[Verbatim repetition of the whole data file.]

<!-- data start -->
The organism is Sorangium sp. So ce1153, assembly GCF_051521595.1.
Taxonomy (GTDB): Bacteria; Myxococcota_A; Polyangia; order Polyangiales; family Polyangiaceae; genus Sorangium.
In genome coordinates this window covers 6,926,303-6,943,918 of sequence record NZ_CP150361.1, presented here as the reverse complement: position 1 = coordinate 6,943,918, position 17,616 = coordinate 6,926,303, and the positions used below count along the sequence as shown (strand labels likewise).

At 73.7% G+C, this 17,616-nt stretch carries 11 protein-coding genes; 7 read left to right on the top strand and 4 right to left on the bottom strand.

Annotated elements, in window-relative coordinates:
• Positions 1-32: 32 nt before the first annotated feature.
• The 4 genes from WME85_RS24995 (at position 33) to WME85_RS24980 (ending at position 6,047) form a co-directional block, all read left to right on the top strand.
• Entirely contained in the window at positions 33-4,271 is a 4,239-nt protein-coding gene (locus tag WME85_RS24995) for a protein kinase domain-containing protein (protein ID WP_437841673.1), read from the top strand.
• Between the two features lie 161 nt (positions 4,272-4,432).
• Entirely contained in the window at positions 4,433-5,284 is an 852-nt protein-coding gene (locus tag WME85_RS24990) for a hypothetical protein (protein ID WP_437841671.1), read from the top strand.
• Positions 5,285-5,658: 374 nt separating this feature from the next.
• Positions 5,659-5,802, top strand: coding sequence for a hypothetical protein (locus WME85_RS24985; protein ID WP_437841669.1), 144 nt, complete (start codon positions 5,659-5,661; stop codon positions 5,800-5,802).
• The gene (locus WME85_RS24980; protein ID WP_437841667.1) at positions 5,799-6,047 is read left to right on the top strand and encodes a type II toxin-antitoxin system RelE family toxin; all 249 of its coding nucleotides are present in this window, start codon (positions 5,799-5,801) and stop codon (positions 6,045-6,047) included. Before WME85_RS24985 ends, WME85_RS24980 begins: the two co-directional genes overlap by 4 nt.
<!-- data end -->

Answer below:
The organism is Sorangium sp. So ce1153, assembly GCF_051521595.1.
Taxonomy (GTDB): Bacteria; Myxococcota_A; Polyangia; order Polyangiales; family Polyangiaceae; genus Sorangium.
In genome coordinates this window covers 6,926,303-6,943,918 of sequence record NZ_CP150361.1, presented here as the reverse complement: position 1 = coordinate 6,943,918, position 17,616 = coordinate 6,926,303, and the positions used below count along the sequence as shown (strand labels likewise).

At 73.7% G+C, this 17,616-nt stretch carries 11 protein-coding genes; 7 read left to right on the top strand and 4 right to left on the bottom strand.

Annotated elements, in window-relative coordinates:
• Positions 1-32: 32 nt before the first annotated feature.
• The 4 genes from WME85_RS24995 (at position 33) to WME85_RS24980 (ending at position 6,047) form a co-directional block, all read left to right on the top strand.
• Entirely contained in the window at positions 33-4,271 is a 4,239-nt protein-coding gene (locus tag WME85_RS24995) for a protein kinase domain-containing protein (protein ID WP_437841673.1), read from the top strand.
• Between the two features lie 161 nt (positions 4,272-4,432).
• Entirely contained in the window at positions 4,433-5,284 is an 852-nt protein-coding gene (locus tag WME85_RS24990) for a hypothetical protein (protein ID WP_437841671.1), read from the top strand.
• Positions 5,285-5,658: 374 nt separating this feature from the next.
• Positions 5,659-5,802, top strand: coding sequence for a hypothetical protein (locus WME85_RS24985; protein ID WP_437841669.1), 144 nt, complete (start codon positions 5,659-5,661; stop codon positions 5,800-5,802).
• The gene (locus WME85_RS24980; protein ID WP_437841667.1) at positions 5,799-6,047 is read left to right on the top strand and encodes a type II toxin-antitoxin system RelE family toxin; all 249 of its coding nucleotides are present in this window, start codon (positions 5,799-5,801) and stop codon (positions 6,045-6,047) included. Before WME85_RS24985 ends, WME85_RS24980 begins: the two co-directional genes overlap by 4 nt.